Friday, May 31, 2019
STAR TREK: "THE CLOUD MINDERS" (1969)
FRYEAN MYTHOS: *drama*
CAMPBELLIAN FUNCTIONS: *sociological*
After due consideration, I've decided that "The Cloud Minders" deserves the honor of "Worst Classic Trek Episode." It's a preachy tale about the conflict of "the haves" and "the have nots," possibly loosely derived from Lang's METROPOLIS, and it treats both Kirk and Spock more moronically than any comparable episodes, such as "Whom Gods Destroy."
For the second and last time in this series, I'll reference remarks of David Gerrold from his book THE WORLD OF STAR TREK. At one point, he comments on the major changes in the story he co-wrote with Oliver Crawford once a third writer, Margaret Armen, produced the final filmed script.
The "cloud minders" of the title-- who are also the "haves" of the story-- are implicitly the inhabitants of the aerial city Stratos on the planet Ardana. The planet is rich in a mineral called "zenite" which happens to be of great use for one of the Enterprise's many medical missions. (It may not be coincidence that the name of the mineral resembles the Greek word for "stranger," best known for its contribution to the familiar word "xenophilia.") Kirk and Spock beam down to Ardana to pick up a consignment of xenite, but they don't seem to have any advance intelligence on the planet's political situation. Not only are both crewmen surprised to find out that the surface of the planet is dominated by a subset of Ardanans called "Troglytes," they're also astonished when a dissident group attacks them after hijacking the needed minerals. There doesn't seem to be any real reason for the dissidents to attack soldiers of the Federation, aside to provide a big fight at the episode's opening. Later, the group's female leader Vanna attacks Kirk in his Stratos bedchamber, apparently wishing to kill rather than capture him, for reasons that make no more sense than the earlier assault.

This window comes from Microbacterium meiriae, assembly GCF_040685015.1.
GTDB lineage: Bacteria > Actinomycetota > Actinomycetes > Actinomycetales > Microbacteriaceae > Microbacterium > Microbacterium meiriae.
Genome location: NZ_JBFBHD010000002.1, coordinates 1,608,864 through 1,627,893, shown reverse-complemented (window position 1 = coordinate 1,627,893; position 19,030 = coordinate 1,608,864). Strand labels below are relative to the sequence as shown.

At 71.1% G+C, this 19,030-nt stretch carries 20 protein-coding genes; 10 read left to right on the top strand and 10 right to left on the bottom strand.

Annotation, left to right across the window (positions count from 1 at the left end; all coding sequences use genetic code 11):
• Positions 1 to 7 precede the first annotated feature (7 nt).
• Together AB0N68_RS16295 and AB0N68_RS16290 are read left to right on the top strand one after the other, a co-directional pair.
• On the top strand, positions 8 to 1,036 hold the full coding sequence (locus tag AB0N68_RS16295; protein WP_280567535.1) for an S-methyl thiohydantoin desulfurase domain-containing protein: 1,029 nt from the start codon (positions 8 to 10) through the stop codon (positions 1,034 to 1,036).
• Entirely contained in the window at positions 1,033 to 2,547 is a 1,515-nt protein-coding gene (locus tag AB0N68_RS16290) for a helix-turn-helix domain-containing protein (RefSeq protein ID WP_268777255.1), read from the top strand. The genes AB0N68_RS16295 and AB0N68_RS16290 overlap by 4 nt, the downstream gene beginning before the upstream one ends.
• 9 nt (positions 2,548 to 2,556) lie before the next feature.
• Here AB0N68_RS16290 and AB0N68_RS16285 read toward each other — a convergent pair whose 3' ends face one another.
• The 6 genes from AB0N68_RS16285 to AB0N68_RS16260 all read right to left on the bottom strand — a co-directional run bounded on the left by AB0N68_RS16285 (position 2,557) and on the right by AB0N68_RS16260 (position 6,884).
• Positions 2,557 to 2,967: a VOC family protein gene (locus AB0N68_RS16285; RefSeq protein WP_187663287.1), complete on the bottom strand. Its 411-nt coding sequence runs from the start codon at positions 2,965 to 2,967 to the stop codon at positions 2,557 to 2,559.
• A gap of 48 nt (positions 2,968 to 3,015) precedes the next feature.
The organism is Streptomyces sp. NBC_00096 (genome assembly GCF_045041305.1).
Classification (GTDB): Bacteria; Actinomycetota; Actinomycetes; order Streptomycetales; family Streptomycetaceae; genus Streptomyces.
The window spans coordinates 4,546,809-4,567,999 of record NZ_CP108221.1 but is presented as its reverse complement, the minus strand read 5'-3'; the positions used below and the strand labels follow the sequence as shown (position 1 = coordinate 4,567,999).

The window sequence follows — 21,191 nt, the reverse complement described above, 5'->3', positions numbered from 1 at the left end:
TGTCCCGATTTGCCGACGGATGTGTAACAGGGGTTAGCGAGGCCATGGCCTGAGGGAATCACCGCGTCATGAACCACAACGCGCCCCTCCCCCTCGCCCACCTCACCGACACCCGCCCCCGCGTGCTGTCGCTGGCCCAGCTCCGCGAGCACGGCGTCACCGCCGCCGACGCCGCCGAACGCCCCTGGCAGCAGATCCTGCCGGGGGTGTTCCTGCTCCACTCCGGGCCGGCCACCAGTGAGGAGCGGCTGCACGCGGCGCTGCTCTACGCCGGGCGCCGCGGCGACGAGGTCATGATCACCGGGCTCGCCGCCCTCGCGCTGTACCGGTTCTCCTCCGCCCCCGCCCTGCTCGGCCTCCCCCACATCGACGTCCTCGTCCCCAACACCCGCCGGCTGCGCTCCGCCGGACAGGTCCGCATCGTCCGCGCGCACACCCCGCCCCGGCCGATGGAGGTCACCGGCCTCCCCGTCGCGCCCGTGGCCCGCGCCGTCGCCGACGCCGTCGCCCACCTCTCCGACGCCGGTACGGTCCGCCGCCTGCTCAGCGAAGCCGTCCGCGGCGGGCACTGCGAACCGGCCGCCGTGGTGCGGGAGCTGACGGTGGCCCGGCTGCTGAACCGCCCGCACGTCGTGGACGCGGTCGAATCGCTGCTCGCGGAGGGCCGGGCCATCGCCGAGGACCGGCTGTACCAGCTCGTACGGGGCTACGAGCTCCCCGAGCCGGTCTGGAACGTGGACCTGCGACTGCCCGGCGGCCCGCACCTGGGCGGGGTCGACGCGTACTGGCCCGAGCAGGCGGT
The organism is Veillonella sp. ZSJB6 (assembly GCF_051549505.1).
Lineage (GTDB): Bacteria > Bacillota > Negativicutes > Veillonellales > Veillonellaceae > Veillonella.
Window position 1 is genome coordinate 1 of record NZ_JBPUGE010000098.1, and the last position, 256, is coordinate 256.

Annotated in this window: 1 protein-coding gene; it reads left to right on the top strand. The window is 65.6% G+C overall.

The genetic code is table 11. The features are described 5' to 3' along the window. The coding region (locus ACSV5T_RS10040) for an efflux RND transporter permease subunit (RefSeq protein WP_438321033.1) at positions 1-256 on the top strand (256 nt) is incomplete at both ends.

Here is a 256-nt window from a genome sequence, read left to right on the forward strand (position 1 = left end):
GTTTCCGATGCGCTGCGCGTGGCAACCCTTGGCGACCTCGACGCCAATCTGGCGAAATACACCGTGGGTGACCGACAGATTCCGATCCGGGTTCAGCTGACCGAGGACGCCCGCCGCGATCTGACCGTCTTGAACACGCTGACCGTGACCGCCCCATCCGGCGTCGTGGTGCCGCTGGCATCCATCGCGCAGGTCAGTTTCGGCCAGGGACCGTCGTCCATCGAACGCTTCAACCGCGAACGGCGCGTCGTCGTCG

In any case, after Kirk and Spock quell the dissident force, Plasus, leader of Stratos, shows up with his guards and takes Vanna into custody. The newcomers are promised that their zenite will eventually be located, and in the meantime they get a tour of Stratos, a repository of high art and philosophical meditation. Spock is particularly charmed by Droxine, the lovely daughter of Plasus, and though their flirtation is relatively restrained, Spock's willingness to discuss his people's mating-urges flies in the face of his established character. Soon both heroes learn that the Troglytes are kept under the thumb of Plasus's corrupt authority, and so Kirk determines that the best way to assure the Federation's supply of zenite is to overthrow that authority by forcing the "haves" to dicker with the "have nots."
Kirk's methods of so doing are a good deal more high-handed than most of his other empire-building activities, but he's under the influence of an invisible gas from the zenite minerals. As noted in the quote above, this was not one of Gerrold's ideas, and it's admittedly not a particularly good one. However, I dispute Gerrold's conclusion. I believe the zenite is a stand-in for all of the environmental factors that plagued marginalized people in the real world, since it's made clear that once Vanna has been removed from the surface with its debilitating effects, her intellect is the equal of any Stratos citizen. It may be that Armen wanted some such contrivance to explain how the societal bifurcation came about, given that most of the Troglytes and the Stratos-citizens are Caucasians (aside from one Stratos guard, who just happens to be played by Fred Williamson, later famous for a series of B-action films).
But even without my agreeing with Gerrold's "happy darkies" interpretation, "Cloud Minders" is dismally preachy, with tedious action-sequences (particularly Kirk fighting a robed, middle-aged man at the climax) and all those ghastly, grating flirtation-scenes between Spock and Droxine, which don't even serve any real purpose in the plot.